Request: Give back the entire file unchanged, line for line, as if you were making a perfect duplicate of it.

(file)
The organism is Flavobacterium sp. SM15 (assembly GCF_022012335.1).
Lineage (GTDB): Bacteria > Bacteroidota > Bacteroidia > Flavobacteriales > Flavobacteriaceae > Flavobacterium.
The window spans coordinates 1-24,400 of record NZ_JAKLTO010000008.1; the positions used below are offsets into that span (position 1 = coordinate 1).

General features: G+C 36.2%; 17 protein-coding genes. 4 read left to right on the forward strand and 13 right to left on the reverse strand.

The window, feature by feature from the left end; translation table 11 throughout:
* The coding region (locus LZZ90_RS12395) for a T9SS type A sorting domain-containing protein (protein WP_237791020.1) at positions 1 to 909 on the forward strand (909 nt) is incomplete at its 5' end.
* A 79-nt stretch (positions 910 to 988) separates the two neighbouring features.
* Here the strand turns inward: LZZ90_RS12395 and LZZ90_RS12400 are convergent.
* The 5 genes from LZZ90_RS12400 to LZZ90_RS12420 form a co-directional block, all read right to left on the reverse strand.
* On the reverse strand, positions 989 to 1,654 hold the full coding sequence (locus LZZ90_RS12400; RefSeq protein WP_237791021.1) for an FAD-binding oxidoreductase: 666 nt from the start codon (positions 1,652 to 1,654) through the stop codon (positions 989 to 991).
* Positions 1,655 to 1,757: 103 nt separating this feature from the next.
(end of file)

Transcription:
The organism is Flavobacterium sp. SM15 (assembly GCF_022012335.1).
Lineage (GTDB): Bacteria > Bacteroidota > Bacteroidia > Flavobacteriales > Flavobacteriaceae > Flavobacterium.
The window spans coordinates 1-24,400 of record NZ_JAKLTO010000008.1; the positions used below are offsets into that span (position 1 = coordinate 1).

General features: G+C 36.2%; 17 protein-coding genes. 4 read left to right on the forward strand and 13 right to left on the reverse strand.

The window, feature by feature from the left end; translation table 11 throughout:
* The coding region (locus LZZ90_RS12395) for a T9SS type A sorting domain-containing protein (protein WP_237791020.1) at positions 1 to 909 on the forward strand (909 nt) is incomplete at its 5' end.
* A 79-nt stretch (positions 910 to 988) separates the two neighbouring features.
* Here the strand turns inward: LZZ90_RS12395 and LZZ90_RS12400 are convergent.
* The 5 genes from LZZ90_RS12400 to LZZ90_RS12420 form a co-directional block, all read right to left on the reverse strand.
* On the reverse strand, positions 989 to 1,654 hold the full coding sequence (locus LZZ90_RS12400; RefSeq protein WP_237791021.1) for an FAD-binding oxidoreductase: 666 nt from the start codon (positions 1,652 to 1,654) through the stop codon (positions 989 to 991).
* Positions 1,655 to 1,757: 103 nt separating this feature from the next.